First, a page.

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Too much state intervention was a mistake in the past

My Times column on the Industrial Strategy:

Theresa May’s “modern industrial strategy”, launched today, must avoid the ignominious fate of its predecessors. One by one they failed. Diagnosis of Britain’s problems is not difficult; treatment is harder. How can a government close the productivity gap, improve our low investment levels, heal the north-south divide, overcome our habitual pattern of inventing but not exploiting new ideas, and create an economy that “works for everyone”?

I do not presume to know all the answers, but I trust that the prime minister and Greg Clark, her business secretary, have begun by learning a lesson from the history of industrial strategies, Labour and Conservative: top-down solutions will not work; bottom-up ones might.

Clement Attlee’s government of 1945 nationalised the commanding heights of the economy. The result was bloated and inefficient industries serving producers rather than consumers. Harold Macmillan’s government set up the National Economic Development Council. It was abolished in the 1990s after many years of irrelevance. Harold Wilson’s government wrote a National Plan to capitalise on the “white heat of the technological revolution”. Its legacy was subsidy-guzzling giants like British Leyland.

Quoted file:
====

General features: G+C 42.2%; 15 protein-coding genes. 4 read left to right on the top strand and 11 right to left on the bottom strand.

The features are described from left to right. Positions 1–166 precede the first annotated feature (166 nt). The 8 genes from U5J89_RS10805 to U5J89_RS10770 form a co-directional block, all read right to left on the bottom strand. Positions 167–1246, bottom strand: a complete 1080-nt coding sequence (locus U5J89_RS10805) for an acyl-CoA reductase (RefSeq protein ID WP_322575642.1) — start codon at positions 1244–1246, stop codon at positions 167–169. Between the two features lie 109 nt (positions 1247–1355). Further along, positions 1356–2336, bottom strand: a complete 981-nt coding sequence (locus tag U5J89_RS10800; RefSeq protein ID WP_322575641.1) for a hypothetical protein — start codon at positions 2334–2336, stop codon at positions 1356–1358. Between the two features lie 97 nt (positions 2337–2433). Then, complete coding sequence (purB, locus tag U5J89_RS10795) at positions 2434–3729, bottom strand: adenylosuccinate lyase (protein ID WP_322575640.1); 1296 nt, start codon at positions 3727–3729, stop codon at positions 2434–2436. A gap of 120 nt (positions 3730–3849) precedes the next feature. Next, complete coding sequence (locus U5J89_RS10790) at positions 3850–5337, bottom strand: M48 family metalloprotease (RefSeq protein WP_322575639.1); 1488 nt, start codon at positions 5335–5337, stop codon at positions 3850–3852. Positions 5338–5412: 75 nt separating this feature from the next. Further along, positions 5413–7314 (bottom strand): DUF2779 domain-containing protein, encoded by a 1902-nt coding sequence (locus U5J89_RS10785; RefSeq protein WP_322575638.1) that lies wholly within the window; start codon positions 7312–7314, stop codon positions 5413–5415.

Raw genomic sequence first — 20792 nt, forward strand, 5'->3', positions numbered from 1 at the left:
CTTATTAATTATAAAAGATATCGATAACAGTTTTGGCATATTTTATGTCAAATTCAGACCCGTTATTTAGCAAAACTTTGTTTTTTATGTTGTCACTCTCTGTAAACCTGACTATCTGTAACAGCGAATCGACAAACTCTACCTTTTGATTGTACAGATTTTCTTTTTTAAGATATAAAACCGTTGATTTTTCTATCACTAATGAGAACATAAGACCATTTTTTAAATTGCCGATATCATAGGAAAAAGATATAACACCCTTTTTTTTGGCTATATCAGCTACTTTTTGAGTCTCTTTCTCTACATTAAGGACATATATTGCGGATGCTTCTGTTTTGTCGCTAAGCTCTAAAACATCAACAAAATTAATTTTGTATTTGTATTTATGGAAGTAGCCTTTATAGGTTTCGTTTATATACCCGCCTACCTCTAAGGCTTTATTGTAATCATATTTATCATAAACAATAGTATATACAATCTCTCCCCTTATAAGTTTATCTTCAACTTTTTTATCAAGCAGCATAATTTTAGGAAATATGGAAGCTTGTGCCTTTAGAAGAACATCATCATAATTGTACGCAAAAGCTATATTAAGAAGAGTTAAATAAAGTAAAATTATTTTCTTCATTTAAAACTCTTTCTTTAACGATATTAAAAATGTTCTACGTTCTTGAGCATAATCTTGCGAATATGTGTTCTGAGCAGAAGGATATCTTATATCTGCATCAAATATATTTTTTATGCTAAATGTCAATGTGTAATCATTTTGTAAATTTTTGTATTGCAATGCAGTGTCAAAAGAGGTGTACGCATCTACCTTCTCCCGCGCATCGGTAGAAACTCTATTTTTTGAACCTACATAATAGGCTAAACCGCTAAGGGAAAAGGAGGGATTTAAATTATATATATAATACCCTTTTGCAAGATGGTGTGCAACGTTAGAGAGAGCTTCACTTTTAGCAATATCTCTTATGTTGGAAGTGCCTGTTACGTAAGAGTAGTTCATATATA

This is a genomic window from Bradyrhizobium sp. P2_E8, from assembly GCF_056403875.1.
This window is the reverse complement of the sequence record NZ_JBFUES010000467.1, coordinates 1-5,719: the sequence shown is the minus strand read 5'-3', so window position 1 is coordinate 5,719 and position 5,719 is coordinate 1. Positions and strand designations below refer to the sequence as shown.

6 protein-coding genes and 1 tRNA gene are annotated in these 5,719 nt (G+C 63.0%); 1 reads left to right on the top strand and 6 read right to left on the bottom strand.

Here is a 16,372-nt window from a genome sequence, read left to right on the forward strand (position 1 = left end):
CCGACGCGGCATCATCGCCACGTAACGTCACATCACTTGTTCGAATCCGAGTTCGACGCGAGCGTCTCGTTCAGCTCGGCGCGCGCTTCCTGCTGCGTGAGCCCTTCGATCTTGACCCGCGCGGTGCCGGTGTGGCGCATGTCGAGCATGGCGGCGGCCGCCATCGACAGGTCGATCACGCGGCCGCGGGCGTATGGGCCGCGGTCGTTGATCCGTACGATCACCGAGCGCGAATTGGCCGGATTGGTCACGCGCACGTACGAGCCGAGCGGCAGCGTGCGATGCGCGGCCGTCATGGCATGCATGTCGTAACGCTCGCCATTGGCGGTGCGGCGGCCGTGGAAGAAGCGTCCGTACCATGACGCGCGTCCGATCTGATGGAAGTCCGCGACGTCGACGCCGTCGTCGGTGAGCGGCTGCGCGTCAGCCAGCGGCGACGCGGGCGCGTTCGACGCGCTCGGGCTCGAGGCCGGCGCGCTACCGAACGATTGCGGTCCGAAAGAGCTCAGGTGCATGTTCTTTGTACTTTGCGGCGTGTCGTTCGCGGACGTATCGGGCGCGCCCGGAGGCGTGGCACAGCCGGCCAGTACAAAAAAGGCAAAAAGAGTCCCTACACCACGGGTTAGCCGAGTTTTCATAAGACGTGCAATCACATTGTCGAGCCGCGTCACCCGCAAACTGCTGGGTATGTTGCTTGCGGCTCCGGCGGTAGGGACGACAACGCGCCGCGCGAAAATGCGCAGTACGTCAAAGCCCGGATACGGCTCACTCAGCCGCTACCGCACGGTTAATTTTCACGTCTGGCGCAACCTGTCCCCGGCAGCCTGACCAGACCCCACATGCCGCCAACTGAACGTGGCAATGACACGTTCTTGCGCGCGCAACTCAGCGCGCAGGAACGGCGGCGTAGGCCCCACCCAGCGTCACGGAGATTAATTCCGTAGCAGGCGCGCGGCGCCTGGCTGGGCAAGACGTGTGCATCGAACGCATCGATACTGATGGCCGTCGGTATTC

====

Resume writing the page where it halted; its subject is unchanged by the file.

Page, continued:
Edward Heath’s government promoted regional growth through tax incentives and development grants, but ended up subsidising coal, steel and motorcycle manufacture. James Callaghan’s government had the National Enterprise Board, which spent a fortune propping up moribund businesses.

Eventually, the pattern was noticed — an influential Institute of Economic Affairs pamphlet of the time was entitled “Picking Losers” — and Margaret Thatcher’s government rejected the idea of an industrial strategy. The Major and Blair governments largely continued this approach, not least because European Union laws ruled out state aid.

The lessons from abroad are no different. Japan’s Ministry of International Trade and Industry was widely credited with midwifing the country’s success in the 1960s-1980s. Yet it was nothing like as interventionist as some said, with low production costs and reduced trade barriers being more important. South Korea’s economic boom coincided with reduced intervention in industry and the freeing up of exchange rates and labour markets. India’s and Latin America’s import-substitution strategies were disastrous: producing stagnant monopolies, rather than national champions.

Winner-picking has a poor track record in technology as well as in business. France’s Minitel terminals looked like a triumph in the 1990s, but the system closed altogether in 2012. America panicked about keeping memory-chip manufacture onshore, while software and social media boomed unaided by the state. The EU’s attempt to create a rival high-definition television standard in 1995 through an industry consortium came to nothing. Remember how interactive television, telecommuting villages and virtual reality were going to be our economic saviours at various times? Mr Clark should be wary lest electric and autonomous vehicles turn into similar dead-ends.